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“People over profits” has become a rallying cry for nurses who feel current hospital staffing practices are damaging to patient health and safety. This is especially true for #NursesTakeDC, a grassroots organization whose members led a march on Washington, D.C. this past April. While nurses continue fighting for federally mandated nurse-to-patient staffing ratios, progress is slow around the country.
A busy shift might not seem dangerous, but for some patients it could be the difference between a full recovery and a patient’s death. Each additional patient on a nurse’s roster can increase medical complications by 17%. Once a nurse is caring for four patients, each additional patient added to her or his care roster can increase mortality rates by 7%.
Research continues to link patient outcomes to nurse staffing levels. Many nurses know this, live this, and deal with the stress of having too many patients and not enough time.
Outside of negative patient outcomes, understaffing can also take a huge toll on nurses. About one in five nurses burns out within the first year of getting her or his license. This is mostly due to stressful work conditions. At two years, the ratio of nurses who opt to walk away from the profession rises to one in three.
The Pitfalls of Mandated Nurse to Patient Staffing Ratios
Of course, not everyone is on board. Some hospital leaders are concerned about the added cost of new staff. Additional concerns are accidentally conflicting with mandated minimums in the event of an emergency. In an interview with The Washington Post, the nursing director of Washington Hospital Center, Sue Eckert, expressed concerns in cases where nurses are late to work or call in sick.
With mandatory nurse to patient staffing ratios, nursing directors might have to choose to violate the law when moving nurses between units to deal with short-term shortages. The Illinois Hospital Association suggests ratios may be too broad for different hospitals and worries about the availability of nurses for new positions.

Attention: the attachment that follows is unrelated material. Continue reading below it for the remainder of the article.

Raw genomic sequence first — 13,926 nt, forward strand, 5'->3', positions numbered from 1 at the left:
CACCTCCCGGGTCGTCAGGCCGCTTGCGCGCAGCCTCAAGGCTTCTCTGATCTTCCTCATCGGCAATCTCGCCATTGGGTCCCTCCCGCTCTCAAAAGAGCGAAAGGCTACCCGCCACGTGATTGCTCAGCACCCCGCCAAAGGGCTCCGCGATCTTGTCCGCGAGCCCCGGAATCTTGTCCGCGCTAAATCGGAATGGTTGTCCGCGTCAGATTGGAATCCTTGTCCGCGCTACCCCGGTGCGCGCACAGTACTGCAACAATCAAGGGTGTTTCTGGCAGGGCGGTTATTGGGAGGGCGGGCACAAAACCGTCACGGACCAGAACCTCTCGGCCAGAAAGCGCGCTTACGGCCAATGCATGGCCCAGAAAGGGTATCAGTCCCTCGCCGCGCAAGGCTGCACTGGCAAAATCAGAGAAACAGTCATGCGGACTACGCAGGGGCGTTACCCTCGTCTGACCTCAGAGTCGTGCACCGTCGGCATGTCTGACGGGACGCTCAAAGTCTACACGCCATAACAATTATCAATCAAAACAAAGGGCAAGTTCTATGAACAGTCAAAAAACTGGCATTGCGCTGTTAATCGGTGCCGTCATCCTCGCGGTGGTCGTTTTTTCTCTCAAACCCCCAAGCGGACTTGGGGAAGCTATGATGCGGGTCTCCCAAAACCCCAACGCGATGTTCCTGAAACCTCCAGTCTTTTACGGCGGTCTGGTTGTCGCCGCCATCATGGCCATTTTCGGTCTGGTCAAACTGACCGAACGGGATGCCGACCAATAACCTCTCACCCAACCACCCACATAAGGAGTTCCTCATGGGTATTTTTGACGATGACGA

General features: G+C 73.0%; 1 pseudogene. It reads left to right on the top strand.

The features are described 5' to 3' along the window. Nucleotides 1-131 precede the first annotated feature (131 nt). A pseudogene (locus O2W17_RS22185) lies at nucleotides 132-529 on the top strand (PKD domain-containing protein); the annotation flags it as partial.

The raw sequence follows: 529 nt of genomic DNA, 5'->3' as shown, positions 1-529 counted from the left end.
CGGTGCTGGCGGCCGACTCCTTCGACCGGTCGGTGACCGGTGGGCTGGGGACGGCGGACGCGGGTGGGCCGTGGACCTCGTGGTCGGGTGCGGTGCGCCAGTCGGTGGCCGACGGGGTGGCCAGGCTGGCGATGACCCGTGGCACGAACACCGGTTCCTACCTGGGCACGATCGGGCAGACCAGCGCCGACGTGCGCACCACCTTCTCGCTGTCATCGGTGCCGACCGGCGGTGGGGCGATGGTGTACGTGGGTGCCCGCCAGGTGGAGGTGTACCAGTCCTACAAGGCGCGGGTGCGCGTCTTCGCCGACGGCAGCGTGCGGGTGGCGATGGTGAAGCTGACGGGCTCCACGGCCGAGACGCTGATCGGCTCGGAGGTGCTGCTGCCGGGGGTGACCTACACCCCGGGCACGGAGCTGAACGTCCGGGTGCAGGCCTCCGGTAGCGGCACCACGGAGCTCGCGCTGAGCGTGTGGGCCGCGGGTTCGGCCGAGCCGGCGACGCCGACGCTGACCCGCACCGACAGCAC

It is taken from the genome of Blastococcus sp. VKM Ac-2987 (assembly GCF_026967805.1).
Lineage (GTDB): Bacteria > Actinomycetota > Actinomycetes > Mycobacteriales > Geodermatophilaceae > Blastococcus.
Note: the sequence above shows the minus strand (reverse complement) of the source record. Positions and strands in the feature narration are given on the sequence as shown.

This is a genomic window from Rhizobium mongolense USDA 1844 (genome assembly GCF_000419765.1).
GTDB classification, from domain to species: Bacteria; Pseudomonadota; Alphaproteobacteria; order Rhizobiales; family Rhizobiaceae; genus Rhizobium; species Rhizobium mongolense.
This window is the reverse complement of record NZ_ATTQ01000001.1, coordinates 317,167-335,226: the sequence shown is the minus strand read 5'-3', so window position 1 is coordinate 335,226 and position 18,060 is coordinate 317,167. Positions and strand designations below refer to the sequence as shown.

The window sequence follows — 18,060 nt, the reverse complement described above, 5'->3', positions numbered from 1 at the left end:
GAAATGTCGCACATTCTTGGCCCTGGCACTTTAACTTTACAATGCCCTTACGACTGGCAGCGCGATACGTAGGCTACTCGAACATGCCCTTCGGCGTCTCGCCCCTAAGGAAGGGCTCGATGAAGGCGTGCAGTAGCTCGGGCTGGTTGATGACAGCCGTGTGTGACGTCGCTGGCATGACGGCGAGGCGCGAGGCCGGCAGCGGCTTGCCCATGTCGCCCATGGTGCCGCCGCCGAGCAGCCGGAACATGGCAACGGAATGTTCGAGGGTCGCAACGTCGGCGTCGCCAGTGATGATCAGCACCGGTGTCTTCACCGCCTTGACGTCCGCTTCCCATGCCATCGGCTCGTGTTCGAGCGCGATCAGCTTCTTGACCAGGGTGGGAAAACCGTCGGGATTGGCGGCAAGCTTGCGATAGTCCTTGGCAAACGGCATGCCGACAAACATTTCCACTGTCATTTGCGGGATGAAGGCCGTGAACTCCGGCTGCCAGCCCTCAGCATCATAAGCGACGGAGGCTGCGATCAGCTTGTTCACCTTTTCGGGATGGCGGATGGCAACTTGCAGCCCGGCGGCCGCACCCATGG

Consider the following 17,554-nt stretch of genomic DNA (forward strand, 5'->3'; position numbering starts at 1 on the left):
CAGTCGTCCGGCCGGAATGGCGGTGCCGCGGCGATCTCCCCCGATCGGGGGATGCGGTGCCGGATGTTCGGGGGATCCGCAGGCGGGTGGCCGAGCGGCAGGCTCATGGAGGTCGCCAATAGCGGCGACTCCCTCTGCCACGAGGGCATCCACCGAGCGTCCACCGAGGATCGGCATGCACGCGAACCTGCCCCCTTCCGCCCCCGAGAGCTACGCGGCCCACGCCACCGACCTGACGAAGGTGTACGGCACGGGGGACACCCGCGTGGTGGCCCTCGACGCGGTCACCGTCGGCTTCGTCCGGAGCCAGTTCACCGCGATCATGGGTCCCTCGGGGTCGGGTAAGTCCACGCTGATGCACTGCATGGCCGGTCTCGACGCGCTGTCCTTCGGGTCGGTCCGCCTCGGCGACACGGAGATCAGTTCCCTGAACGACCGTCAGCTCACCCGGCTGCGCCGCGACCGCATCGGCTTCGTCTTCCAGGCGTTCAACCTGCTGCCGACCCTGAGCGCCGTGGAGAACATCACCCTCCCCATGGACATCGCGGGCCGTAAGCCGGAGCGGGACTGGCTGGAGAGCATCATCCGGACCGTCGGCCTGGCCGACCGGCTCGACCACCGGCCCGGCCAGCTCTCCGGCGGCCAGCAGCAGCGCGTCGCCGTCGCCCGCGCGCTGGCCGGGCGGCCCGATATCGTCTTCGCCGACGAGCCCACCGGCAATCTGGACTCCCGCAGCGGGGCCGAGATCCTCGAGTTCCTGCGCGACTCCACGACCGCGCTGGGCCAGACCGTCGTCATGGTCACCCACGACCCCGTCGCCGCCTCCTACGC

While short-term emergencies and broad ratios may be legitimate concerns, we know many nurses are available and ready to answer the call.
Nurse to Patient Staffing Ratios: Laws Nationwide
Federal regulation requires hospitals participating in Medicare to have an “adequate number” of nurses. They don’t actually specify what that number is, so the regulation’s actual effect is negligible.
While a national standard for nurse-to-patient staffing ratios does not currently exist, Congress has received several bills to change that. In February 2018, a bipartisan pair of congressmen introduced an amendment to the Social Security Act to the Senate and the House, but has stalled out in committee. While it does specify staff ratios, it focuses mainly on “certain Medicare providers” and not the entire country.
Nurse staffing laws vary by state. Currently only 14 states have any kind of law relating to staffing ratios.
- California is the only state requiring a minimum nurse-to-patient ratio by any unit.
- Massachusetts has ICU-specific ratios depending on the patient’s stability.
- Minnesota requires a single chief nursing officer to develop core staffing plans with “input from others.”
- Connecticut, Illinois, Nevada, Ohio, Oregon, Texas, and Washington require staffing committees for hospitals.
- Illinois, New Jersey, New York, Rhode Island, and Vermont require hospitals to publicly report or disclose staff ratios.
Whether it comes in the form of state or federal regulations, making sure there is an accommodating nurse-to-patient staffing ratio is a key to the health and well-being of patients and their nurses.